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I don't do release notes, but I do include chapters titled "Historical Information"
and "Technical Modifications" in some of the manuals I write. I have found that
it's best to write each item in the clearest, least clumsy way. This means that
sometimes I'll have something like your first example, and sometimes it will read
more like your second example.
There are people who want everything to follow a strict format, parallel
construction, blah blah blah. When this results in clear expression, I'm all for
it. When it results in an awkward sentence or paragraph, I would rather deviate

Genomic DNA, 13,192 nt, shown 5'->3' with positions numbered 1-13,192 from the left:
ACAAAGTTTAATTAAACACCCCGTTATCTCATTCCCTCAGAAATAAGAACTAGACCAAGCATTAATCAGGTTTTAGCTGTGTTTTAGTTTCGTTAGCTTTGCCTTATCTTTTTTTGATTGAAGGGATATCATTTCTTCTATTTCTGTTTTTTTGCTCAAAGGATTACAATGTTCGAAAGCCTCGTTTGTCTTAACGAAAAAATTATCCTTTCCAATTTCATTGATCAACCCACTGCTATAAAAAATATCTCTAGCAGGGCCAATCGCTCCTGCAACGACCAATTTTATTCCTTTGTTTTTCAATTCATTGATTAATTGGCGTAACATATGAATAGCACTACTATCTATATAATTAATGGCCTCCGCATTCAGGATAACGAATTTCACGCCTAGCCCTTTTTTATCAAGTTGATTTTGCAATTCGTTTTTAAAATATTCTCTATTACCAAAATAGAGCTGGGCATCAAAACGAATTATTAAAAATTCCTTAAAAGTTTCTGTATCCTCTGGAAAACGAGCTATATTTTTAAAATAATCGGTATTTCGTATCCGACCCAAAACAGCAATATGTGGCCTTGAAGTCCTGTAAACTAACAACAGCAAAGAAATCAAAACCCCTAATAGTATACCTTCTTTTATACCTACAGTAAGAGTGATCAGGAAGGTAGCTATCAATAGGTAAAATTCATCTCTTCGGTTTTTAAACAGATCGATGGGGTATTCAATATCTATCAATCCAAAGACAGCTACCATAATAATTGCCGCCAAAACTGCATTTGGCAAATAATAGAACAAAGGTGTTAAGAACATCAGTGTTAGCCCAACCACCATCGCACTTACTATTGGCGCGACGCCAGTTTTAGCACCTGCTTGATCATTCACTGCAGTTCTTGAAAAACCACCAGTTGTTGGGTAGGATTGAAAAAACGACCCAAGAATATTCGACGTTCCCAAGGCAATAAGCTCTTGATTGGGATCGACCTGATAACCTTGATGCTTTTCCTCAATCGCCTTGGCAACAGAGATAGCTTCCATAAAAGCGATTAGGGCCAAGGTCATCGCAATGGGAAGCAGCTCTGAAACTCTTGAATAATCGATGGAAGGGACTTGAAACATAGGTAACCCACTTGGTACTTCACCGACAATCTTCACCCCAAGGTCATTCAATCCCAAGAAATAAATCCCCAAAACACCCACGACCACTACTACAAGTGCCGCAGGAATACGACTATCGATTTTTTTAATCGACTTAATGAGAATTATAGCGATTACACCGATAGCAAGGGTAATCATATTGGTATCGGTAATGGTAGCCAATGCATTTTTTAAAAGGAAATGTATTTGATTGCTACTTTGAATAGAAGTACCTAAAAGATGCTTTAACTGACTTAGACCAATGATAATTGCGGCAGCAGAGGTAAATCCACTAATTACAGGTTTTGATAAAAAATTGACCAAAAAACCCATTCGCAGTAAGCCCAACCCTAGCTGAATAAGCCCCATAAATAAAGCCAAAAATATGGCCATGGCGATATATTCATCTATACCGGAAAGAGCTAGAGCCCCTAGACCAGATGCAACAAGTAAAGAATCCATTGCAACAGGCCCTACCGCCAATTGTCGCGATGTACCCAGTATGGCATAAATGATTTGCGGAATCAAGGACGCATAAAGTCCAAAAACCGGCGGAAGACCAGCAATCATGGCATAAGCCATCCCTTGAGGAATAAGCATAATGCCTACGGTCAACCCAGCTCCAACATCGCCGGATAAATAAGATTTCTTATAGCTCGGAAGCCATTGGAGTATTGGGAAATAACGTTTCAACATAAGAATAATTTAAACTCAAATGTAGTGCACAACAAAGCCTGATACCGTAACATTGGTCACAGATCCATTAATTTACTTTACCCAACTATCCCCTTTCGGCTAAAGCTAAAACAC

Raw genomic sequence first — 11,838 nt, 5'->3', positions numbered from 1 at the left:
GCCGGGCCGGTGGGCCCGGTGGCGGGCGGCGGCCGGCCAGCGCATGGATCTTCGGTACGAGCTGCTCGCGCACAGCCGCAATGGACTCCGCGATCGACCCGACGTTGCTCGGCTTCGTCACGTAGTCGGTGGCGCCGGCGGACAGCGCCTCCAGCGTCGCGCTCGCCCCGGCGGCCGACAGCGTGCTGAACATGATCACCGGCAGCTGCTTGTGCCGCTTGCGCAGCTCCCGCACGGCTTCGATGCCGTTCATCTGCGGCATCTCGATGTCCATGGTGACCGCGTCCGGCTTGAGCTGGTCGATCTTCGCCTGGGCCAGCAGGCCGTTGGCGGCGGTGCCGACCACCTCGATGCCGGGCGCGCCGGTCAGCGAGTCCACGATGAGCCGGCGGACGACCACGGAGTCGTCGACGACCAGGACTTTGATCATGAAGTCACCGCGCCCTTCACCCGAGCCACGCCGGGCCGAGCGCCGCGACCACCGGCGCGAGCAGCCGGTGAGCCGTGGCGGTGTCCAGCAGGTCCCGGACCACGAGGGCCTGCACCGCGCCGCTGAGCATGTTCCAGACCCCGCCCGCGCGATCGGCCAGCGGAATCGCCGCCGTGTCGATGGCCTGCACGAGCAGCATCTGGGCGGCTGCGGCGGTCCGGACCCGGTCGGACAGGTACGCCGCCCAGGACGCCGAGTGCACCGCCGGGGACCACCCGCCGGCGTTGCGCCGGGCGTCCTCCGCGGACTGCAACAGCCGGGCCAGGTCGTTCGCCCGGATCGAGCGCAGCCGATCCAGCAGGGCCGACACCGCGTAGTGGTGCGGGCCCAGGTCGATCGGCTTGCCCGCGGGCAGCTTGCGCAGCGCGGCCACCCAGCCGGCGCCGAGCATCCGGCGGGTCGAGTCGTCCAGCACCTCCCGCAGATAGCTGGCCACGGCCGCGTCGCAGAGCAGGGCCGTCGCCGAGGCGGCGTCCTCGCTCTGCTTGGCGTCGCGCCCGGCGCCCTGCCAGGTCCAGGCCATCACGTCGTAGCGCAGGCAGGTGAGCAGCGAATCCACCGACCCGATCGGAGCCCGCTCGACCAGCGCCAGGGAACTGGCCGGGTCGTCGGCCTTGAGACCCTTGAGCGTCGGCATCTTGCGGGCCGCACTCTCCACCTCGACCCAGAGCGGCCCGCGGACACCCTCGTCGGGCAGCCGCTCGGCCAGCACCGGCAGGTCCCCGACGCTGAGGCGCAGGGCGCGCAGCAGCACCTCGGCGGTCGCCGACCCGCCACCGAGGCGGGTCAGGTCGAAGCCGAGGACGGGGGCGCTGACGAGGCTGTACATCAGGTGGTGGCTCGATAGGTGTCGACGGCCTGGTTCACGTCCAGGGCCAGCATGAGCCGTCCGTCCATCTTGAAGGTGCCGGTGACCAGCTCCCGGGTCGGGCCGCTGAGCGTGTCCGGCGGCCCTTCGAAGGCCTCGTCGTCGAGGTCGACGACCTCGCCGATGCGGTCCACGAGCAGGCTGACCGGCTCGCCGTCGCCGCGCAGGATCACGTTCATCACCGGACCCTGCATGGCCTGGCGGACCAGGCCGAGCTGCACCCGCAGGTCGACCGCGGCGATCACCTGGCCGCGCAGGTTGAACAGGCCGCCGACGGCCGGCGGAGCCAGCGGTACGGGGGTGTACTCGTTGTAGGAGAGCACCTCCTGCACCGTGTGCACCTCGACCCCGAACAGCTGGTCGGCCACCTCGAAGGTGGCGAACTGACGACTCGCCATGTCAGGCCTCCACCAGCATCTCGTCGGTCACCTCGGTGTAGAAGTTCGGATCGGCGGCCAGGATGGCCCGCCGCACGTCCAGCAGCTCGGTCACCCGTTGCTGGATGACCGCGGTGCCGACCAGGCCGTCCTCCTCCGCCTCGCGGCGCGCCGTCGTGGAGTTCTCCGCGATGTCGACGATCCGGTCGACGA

from the path, and make things clear.
Senior Technical Writer
TCF National Bank
jbaer -at- mailbox1 -dot- tcfbank -dot- com
Weakness Through Strength
Fanatics may defend a point of view
so strongly as to prove it can't be true.
Cadorette Johanne wrote:
> Hello all,
> I'm editing release notes and have a list of corrected bugs that are
> written like this:
> "When an entry was copied, it wasn't possible to record its name using
> the name recorder."
> It could also read:
> "When an entry is copied, it is now possible to record its name..."
> I've seen both styles used, but am wondering if one is better than the
> (BTW, not all the bugs are that simple and I'm not sure they could all
> be re-written that way.)
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